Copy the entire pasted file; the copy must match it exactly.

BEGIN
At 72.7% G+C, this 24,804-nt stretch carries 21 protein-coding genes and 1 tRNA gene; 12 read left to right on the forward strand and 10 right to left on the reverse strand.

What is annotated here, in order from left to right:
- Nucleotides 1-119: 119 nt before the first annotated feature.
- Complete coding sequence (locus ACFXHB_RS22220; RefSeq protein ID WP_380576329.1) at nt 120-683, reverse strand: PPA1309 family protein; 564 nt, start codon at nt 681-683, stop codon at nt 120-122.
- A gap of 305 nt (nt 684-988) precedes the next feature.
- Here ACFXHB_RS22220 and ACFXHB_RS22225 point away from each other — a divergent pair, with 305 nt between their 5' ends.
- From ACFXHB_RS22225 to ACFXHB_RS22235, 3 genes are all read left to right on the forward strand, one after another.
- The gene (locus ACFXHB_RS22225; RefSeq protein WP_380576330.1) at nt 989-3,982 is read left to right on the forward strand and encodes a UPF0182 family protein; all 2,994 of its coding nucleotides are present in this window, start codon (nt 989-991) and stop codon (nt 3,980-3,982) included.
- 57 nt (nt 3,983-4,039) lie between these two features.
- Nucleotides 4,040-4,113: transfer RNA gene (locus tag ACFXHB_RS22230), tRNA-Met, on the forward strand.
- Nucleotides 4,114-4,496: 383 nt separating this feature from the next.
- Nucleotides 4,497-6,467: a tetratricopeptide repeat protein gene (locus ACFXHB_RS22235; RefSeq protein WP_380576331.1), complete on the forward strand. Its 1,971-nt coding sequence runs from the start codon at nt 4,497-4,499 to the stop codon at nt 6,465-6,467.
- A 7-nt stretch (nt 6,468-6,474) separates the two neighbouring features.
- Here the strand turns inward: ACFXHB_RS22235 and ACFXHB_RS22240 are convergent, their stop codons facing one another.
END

At 72.7% G+C, this 24,804-nt stretch carries 21 protein-coding genes and 1 tRNA gene; 12 read left to right on the forward strand and 10 right to left on the reverse strand.

What is annotated here, in order from left to right:
- Nucleotides 1-119: 119 nt before the first annotated feature.
- Complete coding sequence (locus ACFXHB_RS22220; RefSeq protein ID WP_380576329.1) at nt 120-683, reverse strand: PPA1309 family protein; 564 nt, start codon at nt 681-683, stop codon at nt 120-122.
- A gap of 305 nt (nt 684-988) precedes the next feature.
- Here ACFXHB_RS22220 and ACFXHB_RS22225 point away from each other — a divergent pair, with 305 nt between their 5' ends.
- From ACFXHB_RS22225 to ACFXHB_RS22235, 3 genes are all read left to right on the forward strand, one after another.
- The gene (locus ACFXHB_RS22225; RefSeq protein WP_380576330.1) at nt 989-3,982 is read left to right on the forward strand and encodes a UPF0182 family protein; all 2,994 of its coding nucleotides are present in this window, start codon (nt 989-991) and stop codon (nt 3,980-3,982) included.
- 57 nt (nt 3,983-4,039) lie between these two features.
- Nucleotides 4,040-4,113: transfer RNA gene (locus tag ACFXHB_RS22230), tRNA-Met, on the forward strand.
- Nucleotides 4,114-4,496: 383 nt separating this feature from the next.
- Nucleotides 4,497-6,467: a tetratricopeptide repeat protein gene (locus ACFXHB_RS22235; RefSeq protein WP_380576331.1), complete on the forward strand. Its 1,971-nt coding sequence runs from the start codon at nt 4,497-4,499 to the stop codon at nt 6,465-6,467.
- A 7-nt stretch (nt 6,468-6,474) separates the two neighbouring features.
- Here the strand turns inward: ACFXHB_RS22235 and ACFXHB_RS22240 are convergent, their stop codons facing one another.